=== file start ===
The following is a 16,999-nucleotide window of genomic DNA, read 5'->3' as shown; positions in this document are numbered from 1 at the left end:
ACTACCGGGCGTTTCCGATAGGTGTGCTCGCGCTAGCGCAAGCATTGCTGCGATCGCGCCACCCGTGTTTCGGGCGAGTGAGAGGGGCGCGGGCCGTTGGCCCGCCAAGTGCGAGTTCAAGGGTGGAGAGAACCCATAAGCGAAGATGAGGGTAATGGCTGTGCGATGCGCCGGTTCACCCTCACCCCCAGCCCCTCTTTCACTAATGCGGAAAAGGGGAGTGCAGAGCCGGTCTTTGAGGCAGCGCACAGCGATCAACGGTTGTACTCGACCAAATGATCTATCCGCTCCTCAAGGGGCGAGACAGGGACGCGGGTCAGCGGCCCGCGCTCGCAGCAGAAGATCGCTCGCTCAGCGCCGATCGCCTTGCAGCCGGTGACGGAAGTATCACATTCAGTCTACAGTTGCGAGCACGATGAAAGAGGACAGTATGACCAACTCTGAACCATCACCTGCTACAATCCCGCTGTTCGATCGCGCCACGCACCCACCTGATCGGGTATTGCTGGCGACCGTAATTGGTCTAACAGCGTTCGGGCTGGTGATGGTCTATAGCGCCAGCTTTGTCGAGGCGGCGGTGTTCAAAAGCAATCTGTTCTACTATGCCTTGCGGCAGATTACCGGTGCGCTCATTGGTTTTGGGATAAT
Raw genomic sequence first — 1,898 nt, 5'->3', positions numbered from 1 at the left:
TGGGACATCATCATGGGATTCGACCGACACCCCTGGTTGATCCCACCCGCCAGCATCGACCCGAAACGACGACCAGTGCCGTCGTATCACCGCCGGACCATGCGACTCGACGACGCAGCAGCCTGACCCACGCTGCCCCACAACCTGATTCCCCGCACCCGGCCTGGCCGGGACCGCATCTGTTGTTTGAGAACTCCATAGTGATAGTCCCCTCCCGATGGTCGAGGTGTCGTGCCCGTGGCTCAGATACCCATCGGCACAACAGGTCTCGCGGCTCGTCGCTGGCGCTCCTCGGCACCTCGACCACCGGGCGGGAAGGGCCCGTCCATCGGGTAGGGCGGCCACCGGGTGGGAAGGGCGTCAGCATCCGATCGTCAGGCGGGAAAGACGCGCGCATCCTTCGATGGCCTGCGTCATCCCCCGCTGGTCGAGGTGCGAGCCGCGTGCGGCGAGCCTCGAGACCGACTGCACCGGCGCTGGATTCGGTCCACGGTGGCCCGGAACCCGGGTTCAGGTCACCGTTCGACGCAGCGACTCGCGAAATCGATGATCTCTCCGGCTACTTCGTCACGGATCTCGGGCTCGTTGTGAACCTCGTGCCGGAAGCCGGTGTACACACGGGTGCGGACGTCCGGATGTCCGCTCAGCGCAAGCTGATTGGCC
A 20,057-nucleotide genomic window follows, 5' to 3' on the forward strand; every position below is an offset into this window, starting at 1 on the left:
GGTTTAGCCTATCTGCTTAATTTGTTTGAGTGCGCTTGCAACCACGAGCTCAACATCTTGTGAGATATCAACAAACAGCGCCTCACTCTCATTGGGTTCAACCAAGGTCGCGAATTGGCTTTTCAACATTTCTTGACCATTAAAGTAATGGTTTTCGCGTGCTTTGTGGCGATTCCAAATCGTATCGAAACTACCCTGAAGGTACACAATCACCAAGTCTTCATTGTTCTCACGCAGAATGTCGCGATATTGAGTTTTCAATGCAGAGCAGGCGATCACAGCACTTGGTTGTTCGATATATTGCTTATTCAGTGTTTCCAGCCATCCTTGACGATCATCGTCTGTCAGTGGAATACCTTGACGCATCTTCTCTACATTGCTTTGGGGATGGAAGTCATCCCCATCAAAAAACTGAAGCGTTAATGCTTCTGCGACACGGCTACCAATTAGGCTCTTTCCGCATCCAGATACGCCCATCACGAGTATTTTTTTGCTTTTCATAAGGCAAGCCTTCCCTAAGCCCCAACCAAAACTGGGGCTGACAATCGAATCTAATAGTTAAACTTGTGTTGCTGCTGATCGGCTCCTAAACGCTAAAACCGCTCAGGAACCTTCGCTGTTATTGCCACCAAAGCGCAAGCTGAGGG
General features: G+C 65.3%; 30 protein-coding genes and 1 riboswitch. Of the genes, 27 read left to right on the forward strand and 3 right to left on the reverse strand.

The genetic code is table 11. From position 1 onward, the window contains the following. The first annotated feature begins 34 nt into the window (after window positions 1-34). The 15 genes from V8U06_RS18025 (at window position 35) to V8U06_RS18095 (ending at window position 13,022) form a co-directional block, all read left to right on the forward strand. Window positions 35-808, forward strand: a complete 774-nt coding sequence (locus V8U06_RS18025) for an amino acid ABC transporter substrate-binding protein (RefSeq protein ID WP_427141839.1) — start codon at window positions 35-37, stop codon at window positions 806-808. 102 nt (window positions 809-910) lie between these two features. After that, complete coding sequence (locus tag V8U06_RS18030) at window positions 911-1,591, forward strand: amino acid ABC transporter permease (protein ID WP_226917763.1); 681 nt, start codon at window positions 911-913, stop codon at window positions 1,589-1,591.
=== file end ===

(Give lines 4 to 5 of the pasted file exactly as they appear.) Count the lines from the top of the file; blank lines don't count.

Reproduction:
TGGGACATCATCATGGGATTCGACCGACACCCCTGGTTGATCCCACCCGCCAGCATCGACCCGAAACGACGACCAGTGCCGTCGTATCACCGCCGGACCATGCGACTCGACGACGCAGCAGCCTGACCCACGCTGCCCCACAACCTGATTCCCCGCACCCGGCCTGGCCGGGACCGCATCTGTTGTTTGAGAACTCCATAGTGATAGTCCCCTCCCGATGGTCGAGGTGTCGTGCCCGTGGCTCAGATACCCATCGGCACAACAGGTCTCGCGGCTCGTCGCTGGCGCTCCTCGGCACCTCGACCACCGGGCGGGAAGGGCCCGTCCATCGGGTAGGGCGGCCACCGGGTGGGAAGGGCGTCAGCATCCGATCGTCAGGCGGGAAAGACGCGCGCATCCTTCGATGGCCTGCGTCATCCCCCGCTGGTCGAGGTGCGAGCCGCGTGCGGCGAGCCTCGAGACCGACTGCACCGGCGCTGGATTCGGTCCACGGTGGCCCGGAACCCGGGTTCAGGTCACCGTTCGACGCAGCGACTCGCGAAATCGATGATCTCTCCGGCTACTTCGTCACGGATCTCGGGCTCGTTGTGAACCTCGTGCCGGAAGCCGGTGTACACACGGGTGCGGACGTCCGGATGTCCGCTCAGCGCAAGCTGATTGGCC
A 20,057-nucleotide genomic window follows, 5' to 3' on the forward strand; every position below is an offset into this window, starting at 1 on the left: